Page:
For decades the accepted wisdom has been that America's mainline Protestant churches are in decline, eclipsed by evangelical mega-churches. Church and religion expert Diana Butler Bass wondered if this was true, and this book is the result of her extensive, three-year study of centrist and progressive churches across the country. Her surprising findings reveal just the opposite—that many of the churches are flourishing, and they are doing so without resorting to mimicking the mega-church, evangelical style.
Christianity for the Rest of Us describes this phenomenon and offers a how-to approach for Protestants eager to remain faithful to their tradition while becoming a vital spiritual community. As Butler Bass delved into the rich spiritual life of various Episcopal, United Methodist, Disciples of Christ, Presbyterian, United Church of Christ, and Lutheran churches, certain consistent practices—such as hospitality, contemplation, diversity, justice, discernment, and worship—emerged as core expressions of congregations seeking to rediscover authentic Christian faith and witness today.
This hopeful book, which includes a study guide for groups and individuals, reveals the practical steps that leaders and laypeople alike are taking to proclaim an alternative message about an emerging Christianity that strives for greater spiritual depth and proactively engages the needs of the world.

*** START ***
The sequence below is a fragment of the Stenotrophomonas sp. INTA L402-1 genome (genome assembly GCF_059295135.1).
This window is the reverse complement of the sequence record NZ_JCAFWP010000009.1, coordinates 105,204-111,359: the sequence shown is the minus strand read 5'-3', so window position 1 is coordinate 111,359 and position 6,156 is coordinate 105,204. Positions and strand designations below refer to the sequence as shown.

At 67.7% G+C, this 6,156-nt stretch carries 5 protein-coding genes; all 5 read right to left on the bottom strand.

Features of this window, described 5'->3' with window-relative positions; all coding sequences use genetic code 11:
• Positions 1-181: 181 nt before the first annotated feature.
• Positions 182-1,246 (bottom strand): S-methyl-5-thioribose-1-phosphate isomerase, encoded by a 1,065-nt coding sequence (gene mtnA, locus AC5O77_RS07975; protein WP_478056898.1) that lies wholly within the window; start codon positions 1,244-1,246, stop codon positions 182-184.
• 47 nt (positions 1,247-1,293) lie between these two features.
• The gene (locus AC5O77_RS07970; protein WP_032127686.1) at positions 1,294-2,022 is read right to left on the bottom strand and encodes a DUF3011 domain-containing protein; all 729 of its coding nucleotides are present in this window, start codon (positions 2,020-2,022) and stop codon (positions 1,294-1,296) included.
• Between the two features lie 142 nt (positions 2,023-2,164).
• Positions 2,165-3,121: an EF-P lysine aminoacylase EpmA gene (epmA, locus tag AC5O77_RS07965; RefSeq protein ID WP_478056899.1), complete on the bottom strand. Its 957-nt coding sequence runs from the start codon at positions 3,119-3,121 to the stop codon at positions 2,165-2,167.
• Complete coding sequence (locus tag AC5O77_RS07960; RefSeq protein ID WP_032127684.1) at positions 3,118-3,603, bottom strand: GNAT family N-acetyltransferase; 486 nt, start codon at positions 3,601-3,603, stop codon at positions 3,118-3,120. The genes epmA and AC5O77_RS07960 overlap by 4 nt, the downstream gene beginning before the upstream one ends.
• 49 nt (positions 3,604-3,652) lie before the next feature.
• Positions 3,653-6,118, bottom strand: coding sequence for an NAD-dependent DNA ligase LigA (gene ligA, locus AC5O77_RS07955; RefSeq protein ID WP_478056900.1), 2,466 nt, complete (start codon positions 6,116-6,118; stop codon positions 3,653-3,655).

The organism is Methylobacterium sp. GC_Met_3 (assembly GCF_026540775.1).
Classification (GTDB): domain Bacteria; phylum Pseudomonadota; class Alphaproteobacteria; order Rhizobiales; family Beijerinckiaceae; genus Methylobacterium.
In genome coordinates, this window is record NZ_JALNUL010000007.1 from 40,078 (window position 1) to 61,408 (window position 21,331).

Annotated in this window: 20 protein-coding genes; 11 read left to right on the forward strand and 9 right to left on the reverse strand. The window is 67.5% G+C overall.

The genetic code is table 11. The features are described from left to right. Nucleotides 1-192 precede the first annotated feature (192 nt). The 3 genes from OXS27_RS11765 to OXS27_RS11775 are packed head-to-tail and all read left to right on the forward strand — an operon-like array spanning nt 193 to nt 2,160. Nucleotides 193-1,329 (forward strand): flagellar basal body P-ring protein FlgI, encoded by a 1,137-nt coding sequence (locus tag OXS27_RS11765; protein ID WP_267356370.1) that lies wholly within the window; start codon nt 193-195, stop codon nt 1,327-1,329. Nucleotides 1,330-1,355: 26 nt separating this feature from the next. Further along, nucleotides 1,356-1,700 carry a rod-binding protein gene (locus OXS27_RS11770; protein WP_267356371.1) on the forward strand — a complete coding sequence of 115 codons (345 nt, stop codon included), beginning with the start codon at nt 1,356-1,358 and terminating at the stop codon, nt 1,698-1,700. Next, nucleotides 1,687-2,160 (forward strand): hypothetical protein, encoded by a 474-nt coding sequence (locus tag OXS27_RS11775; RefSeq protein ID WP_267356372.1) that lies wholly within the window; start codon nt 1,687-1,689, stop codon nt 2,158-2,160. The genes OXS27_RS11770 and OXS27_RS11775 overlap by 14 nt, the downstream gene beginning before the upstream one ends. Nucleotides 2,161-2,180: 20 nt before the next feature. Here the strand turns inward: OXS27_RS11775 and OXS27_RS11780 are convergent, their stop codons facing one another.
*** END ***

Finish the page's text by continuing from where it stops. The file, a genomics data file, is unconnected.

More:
Most pundits will tell you that the mainline churches Presbyterians, Methodists, Lutherans, Episcopalians, Congregationalists and Disciples of Christ are in decline: it is now commonplace to assume that liberal churches are doomed and only evangelical churches are growing. Think again, says Butler Bass (The Practicing Congregation) in this challenging and hopeful book, which summarizes the findings of a three-year study funded by the Lilly Endowment. Yes, many mainline churches are struggling, but not because liberal Christianity is a contradiction in terms. Rather, the old neighborhood Protestant church has fallen on hard times because the old neighborhood has been replaced by a strip mall. And many mainline churches are thriving. Butler Bass showcases 10 of them, including Redeemer UCC in New Haven, Conn., and Saint Mark (Lutheran) in Yorktown, Va. She then examines 10 practices, from hospitality to worship to vigorous theological discussion, and posits that these practices are the heartbeat of vital mainline churches. Her provocative conclusions include the observation that today's mainliners have redefined politics by favoring bottom-up acts of service over structural change. And, she says, the thriving congregations are neither red nor blue, but purple a mix of Democrats and Republicans. This is Bass's best book yet.